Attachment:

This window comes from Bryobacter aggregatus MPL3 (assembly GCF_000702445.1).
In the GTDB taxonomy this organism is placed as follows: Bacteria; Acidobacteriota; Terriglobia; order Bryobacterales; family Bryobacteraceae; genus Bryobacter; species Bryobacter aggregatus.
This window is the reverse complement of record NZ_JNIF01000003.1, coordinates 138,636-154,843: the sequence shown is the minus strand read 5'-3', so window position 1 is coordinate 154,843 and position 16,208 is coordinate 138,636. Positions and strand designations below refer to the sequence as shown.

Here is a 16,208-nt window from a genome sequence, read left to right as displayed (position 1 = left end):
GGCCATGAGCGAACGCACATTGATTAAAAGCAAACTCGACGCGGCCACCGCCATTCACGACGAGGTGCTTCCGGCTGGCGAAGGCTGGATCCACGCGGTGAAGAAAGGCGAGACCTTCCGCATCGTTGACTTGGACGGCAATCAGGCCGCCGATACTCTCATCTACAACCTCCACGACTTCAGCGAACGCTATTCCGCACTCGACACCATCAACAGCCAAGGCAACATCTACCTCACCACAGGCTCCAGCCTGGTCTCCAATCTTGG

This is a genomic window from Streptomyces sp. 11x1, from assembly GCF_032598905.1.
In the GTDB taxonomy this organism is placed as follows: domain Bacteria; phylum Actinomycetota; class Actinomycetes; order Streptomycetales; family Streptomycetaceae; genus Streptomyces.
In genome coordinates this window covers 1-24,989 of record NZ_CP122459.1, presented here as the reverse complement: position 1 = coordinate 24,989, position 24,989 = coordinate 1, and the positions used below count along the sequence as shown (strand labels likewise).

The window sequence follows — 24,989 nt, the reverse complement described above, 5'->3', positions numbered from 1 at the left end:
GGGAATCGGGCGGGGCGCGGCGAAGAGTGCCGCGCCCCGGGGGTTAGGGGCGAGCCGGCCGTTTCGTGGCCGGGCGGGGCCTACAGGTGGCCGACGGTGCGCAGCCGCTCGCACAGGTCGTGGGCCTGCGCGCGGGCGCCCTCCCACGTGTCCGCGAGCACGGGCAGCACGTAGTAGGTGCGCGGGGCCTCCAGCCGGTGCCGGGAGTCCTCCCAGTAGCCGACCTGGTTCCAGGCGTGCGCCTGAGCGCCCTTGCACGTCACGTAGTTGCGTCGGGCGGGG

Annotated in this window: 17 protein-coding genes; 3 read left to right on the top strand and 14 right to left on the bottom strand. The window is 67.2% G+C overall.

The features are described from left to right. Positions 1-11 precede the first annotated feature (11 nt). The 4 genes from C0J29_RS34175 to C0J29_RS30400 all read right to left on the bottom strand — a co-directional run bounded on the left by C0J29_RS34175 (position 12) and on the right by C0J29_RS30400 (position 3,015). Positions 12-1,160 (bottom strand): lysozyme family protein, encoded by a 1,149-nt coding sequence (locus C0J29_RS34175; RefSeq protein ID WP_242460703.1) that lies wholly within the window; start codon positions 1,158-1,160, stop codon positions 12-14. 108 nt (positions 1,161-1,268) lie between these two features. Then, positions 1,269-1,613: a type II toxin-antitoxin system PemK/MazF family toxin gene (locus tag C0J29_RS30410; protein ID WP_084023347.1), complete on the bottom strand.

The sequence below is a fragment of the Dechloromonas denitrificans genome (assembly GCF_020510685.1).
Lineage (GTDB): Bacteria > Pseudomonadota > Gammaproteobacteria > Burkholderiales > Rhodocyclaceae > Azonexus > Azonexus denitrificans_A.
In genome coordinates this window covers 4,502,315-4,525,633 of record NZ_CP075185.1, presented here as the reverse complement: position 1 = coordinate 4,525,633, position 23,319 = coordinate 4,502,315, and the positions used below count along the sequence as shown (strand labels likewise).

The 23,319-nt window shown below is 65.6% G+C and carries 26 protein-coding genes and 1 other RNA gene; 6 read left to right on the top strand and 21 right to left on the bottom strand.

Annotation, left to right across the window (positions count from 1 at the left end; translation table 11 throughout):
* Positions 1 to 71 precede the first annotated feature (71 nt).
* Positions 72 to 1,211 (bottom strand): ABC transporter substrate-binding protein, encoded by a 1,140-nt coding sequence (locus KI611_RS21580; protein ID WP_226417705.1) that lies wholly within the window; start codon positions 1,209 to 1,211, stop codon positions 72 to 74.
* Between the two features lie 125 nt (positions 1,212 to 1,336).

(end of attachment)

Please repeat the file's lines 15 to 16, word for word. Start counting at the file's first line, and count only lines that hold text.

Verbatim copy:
In genome coordinates this window covers 4,502,315-4,525,633 of record NZ_CP075185.1, presented here as the reverse complement: position 1 = coordinate 4,525,633, position 23,319 = coordinate 4,502,315, and the positions used below count along the sequence as shown (strand labels likewise).

The 23,319-nt window shown below is 65.6% G+C and carries 26 protein-coding genes and 1 other RNA gene; 6 read left to right on the top strand and 21 right to left on the bottom strand.